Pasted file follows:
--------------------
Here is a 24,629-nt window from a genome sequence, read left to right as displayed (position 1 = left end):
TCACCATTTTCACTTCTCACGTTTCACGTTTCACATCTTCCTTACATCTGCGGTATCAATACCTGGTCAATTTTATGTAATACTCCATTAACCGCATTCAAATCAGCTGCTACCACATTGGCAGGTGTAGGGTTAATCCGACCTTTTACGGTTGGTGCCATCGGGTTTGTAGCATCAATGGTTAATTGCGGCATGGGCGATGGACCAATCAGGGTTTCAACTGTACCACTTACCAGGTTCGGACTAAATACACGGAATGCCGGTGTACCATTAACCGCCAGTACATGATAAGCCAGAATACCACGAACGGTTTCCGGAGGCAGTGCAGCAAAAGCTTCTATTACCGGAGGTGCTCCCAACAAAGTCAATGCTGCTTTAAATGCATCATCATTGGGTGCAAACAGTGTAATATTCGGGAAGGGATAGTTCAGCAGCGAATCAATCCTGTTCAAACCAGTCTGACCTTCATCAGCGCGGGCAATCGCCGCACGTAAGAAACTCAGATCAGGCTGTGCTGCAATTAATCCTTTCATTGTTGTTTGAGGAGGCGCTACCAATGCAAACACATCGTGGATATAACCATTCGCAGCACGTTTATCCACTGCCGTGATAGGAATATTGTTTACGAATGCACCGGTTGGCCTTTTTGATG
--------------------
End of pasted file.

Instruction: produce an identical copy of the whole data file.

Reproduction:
Here is a 24,629-nt window from a genome sequence, read left to right as displayed (position 1 = left end):
TCACCATTTTCACTTCTCACGTTTCACGTTTCACATCTTCCTTACATCTGCGGTATCAATACCTGGTCAATTTTATGTAATACTCCATTAACCGCATTCAAATCAGCTGCTACCACATTGGCAGGTGTAGGGTTAATCCGACCTTTTACGGTTGGTGCCATCGGGTTTGTAGCATCAATGGTTAATTGCGGCATGGGCGATGGACCAATCAGGGTTTCAACTGTACCACTTACCAGGTTCGGACTAAATACACGGAATGCCGGTGTACCATTAACCGCCAGTACATGATAAGCCAGAATACCACGAACGGTTTCCGGAGGCAGTGCAGCAAAAGCTTCTATTACCGGAGGTGCTCCCAACAAAGTCAATGCTGCTTTAAATGCATCATCATTGGGTGCAAACAGTGTAATATTCGGGAAGGGATAGTTCAGCAGCGAATCAATCCTGTTCAAACCAGTCTGACCTTCATCAGCGCGGGCAATCGCCGCACGTAAGAAACTCAGATCAGGCTGTGCTGCAATTAATCCTTTCATTGTTGTTTGAGGAGGCGCTACCAATGCAAACACATCGTGGATATAACCATTCGCAGCACGTTTATCCACTGCCGTGATAGGAATATTGTTTACGAATGCACCGGTTGGCCTTTTTGATG